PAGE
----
The causes of hostility among nations are innumerable.
Alexander Hamilton, Federalist #6
The second of those links is to a Telegraph story that shows why this latest flare-up is such a nightmare for U.S. diplomacy, especially since it pits both China and Taiwan against Japan. There you also find a link to a Telegraph story about a “rock that could cause a war,” this time one claimed by both China and the Philippines. Yes, there may be natural gas or oil deposits in the sea-beds nearby. But still, there is something beautifully and terribly absurd about protest rallies and rhetoric and diplomatic meetings over this:
Hey, I’m all for Filipino patriotism, but those even those guys must wish they had something more dignified to rally around.
Oh, and did I mention that the week before this, we had a couple of Olympic incidents and other diplomatic tensions between Japan and South Korea over yet another set of rocky islands, this one called (by the Koreans, mind you) Dokdo?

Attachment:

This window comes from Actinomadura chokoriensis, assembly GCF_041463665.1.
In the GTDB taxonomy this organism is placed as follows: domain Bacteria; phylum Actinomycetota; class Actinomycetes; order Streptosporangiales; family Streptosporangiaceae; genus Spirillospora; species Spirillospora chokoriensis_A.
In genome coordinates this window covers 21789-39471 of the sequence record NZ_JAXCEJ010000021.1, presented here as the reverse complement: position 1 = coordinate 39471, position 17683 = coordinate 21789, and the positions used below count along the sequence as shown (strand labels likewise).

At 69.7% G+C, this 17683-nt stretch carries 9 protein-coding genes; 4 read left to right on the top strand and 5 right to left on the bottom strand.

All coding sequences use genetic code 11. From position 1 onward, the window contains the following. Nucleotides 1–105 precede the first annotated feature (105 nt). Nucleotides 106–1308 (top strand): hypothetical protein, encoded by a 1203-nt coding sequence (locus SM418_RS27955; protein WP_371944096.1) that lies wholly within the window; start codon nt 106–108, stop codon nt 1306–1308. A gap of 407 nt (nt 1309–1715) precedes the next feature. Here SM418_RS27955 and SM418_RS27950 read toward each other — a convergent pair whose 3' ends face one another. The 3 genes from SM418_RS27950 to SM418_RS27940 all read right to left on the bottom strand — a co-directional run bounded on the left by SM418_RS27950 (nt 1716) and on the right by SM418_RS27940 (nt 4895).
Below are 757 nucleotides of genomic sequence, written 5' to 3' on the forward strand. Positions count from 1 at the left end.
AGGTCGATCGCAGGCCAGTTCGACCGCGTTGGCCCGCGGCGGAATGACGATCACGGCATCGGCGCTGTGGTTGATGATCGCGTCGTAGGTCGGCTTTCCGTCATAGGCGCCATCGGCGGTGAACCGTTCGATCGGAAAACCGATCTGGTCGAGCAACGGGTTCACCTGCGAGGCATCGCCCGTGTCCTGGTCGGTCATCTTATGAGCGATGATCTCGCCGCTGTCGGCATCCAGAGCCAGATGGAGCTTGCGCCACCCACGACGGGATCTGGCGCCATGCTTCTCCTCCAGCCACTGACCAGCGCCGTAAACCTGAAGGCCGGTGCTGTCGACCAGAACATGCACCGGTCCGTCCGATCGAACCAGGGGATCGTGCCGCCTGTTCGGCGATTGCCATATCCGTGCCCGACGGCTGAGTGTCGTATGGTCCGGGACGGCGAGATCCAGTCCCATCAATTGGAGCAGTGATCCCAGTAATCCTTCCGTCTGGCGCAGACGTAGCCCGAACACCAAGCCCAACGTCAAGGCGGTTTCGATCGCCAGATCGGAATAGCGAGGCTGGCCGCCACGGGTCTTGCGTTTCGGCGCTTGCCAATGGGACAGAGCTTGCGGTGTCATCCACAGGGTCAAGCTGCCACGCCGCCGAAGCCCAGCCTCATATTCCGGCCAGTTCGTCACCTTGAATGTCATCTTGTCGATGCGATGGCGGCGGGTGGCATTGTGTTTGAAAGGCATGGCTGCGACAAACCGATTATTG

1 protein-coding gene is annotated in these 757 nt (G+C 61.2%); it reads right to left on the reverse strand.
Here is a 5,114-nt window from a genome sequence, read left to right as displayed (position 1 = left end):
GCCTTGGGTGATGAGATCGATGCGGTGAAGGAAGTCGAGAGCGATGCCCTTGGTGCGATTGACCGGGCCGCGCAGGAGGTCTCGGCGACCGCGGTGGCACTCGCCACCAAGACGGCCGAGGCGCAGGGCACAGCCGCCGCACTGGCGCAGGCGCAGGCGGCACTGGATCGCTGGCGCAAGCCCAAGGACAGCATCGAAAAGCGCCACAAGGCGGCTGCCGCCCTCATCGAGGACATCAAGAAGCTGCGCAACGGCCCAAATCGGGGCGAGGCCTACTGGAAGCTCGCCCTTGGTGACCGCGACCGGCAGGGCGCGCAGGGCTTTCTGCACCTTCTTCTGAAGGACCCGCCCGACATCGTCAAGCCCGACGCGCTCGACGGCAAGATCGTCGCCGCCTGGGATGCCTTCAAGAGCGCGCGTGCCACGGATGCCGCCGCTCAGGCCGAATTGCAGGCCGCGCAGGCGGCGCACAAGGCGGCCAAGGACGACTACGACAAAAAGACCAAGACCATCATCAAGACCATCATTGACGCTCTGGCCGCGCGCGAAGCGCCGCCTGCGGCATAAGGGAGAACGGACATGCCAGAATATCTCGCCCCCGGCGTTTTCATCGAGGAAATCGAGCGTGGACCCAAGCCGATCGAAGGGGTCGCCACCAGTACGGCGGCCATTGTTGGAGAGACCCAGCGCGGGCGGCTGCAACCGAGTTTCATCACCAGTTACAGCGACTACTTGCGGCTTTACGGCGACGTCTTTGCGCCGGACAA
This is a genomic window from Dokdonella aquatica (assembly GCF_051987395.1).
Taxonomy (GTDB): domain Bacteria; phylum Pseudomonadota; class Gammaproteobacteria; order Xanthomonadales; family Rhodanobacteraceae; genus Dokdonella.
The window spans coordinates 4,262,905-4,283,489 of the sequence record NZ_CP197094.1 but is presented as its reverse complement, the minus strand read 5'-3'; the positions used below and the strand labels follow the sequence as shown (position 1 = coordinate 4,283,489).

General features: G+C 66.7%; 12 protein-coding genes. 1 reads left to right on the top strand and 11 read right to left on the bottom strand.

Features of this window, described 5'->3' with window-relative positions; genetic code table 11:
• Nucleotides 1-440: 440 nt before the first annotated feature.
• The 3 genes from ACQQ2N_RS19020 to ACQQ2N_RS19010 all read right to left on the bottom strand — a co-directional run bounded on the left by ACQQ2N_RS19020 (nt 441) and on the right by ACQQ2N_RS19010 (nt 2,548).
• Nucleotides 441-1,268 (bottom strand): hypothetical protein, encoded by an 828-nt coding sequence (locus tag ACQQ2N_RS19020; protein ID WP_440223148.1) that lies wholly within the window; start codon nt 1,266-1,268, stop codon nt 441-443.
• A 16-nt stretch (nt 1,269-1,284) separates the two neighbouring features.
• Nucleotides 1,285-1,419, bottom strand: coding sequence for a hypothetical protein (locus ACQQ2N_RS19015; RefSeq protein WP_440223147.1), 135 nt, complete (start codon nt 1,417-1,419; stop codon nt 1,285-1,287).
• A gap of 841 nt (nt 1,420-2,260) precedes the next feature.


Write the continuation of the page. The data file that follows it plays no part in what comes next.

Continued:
Since one of the few East-Asian blogs I regularly visit is the very pro-Japanese Ampontan, my view is skewed towards their side of things in these disputes. You could go to the Marmot’s Hole for a pro-Korean view on the Dokdo/Takeshima dispute. The Telegraph writer thinks a lot of this has to do with Japan never properly apologizing, as (West) Germany did, to the neighbors it had occupied and attacked during WWII, but Ampontan is pretty convincing in arguing that both the (authoritarian/communist) Chinese and the (democratic) South Koreans are holding on to their Japan-grudges suspiciously tightly, and that such has become a basic staple of nationalist appeals in both.
Has it not, on the contrary, invariably been found that momentary passions, and immediate interests, have a more active and imperious control over human conduct than general or remote considerations of policy, utility, or justice? Have republics in practice been less addicted to war than monarchies?
Good Luck, Hillary. And do read your Hamilton.